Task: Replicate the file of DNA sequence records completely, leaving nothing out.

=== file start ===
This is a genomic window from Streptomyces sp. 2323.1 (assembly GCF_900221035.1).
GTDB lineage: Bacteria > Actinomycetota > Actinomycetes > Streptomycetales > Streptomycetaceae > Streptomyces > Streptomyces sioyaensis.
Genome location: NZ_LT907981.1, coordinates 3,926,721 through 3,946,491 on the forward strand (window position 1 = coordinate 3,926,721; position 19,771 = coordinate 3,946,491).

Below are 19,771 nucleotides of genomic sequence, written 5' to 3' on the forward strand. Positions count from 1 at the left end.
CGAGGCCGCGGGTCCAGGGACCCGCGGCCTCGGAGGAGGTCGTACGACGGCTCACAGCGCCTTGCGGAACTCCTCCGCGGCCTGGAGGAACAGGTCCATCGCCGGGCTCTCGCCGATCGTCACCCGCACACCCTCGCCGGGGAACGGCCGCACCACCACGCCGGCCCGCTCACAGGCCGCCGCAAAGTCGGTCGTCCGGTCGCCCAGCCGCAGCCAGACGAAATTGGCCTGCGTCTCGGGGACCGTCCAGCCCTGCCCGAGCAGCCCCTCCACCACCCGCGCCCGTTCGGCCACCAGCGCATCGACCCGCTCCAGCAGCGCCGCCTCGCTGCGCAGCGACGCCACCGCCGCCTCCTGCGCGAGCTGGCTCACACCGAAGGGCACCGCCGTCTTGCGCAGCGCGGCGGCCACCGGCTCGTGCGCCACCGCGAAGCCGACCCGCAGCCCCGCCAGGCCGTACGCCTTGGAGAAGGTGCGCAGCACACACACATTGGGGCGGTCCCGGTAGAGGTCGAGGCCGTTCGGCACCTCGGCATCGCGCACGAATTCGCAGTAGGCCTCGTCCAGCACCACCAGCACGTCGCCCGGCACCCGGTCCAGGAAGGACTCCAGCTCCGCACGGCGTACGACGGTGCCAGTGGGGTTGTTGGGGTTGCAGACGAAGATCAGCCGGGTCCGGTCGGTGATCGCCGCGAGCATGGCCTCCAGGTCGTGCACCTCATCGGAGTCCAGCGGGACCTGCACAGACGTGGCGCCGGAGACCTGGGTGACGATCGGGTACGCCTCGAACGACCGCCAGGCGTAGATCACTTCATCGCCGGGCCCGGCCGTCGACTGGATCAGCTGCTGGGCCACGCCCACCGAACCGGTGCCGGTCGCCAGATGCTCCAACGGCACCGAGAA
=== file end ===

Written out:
This is a genomic window from Streptomyces sp. 2323.1 (assembly GCF_900221035.1).
GTDB lineage: Bacteria > Actinomycetota > Actinomycetes > Streptomycetales > Streptomycetaceae > Streptomyces > Streptomyces sioyaensis.
Genome location: NZ_LT907981.1, coordinates 3,926,721 through 3,946,491 on the forward strand (window position 1 = coordinate 3,926,721; position 19,771 = coordinate 3,946,491).

Below are 19,771 nucleotides of genomic sequence, written 5' to 3' on the forward strand. Positions count from 1 at the left end.
CGAGGCCGCGGGTCCAGGGACCCGCGGCCTCGGAGGAGGTCGTACGACGGCTCACAGCGCCTTGCGGAACTCCTCCGCGGCCTGGAGGAACAGGTCCATCGCCGGGCTCTCGCCGATCGTCACCCGCACACCCTCGCCGGGGAACGGCCGCACCACCACGCCGGCCCGCTCACAGGCCGCCGCAAAGTCGGTCGTCCGGTCGCCCAGCCGCAGCCAGACGAAATTGGCCTGCGTCTCGGGGACCGTCCAGCCCTGCCCGAGCAGCCCCTCCACCACCCGCGCCCGTTCGGCCACCAGCGCATCGACCCGCTCCAGCAGCGCCGCCTCGCTGCGCAGCGACGCCACCGCCGCCTCCTGCGCGAGCTGGCTCACACCGAAGGGCACCGCCGTCTTGCGCAGCGCGGCGGCCACCGGCTCGTGCGCCACCGCGAAGCCGACCCGCAGCCCCGCCAGGCCGTACGCCTTGGAGAAGGTGCGCAGCACACACACATTGGGGCGGTCCCGGTAGAGGTCGAGGCCGTTCGGCACCTCGGCATCGCGCACGAATTCGCAGTAGGCCTCGTCCAGCACCACCAGCACGTCGCCCGGCACCCGGTCCAGGAAGGACTCCAGCTCCGCACGGCGTACGACGGTGCCAGTGGGGTTGTTGGGGTTGCAGACGAAGATCAGCCGGGTCCGGTCGGTGATCGCCGCGAGCATGGCCTCCAGGTCGTGCACCTCATCGGAGTCCAGCGGGACCTGCACAGACGTGGCGCCGGAGACCTGGGTGACGATCGGGTACGCCTCGAACGACCGCCAGGCGTAGATCACTTCATCGCCGGGCCCGGCCGTCGACTGGATCAGCTGCTGGGCCACGCCCACCGAACCGGTGCCGGTCGCCAGATGCTCCAACGGCACCGAGAA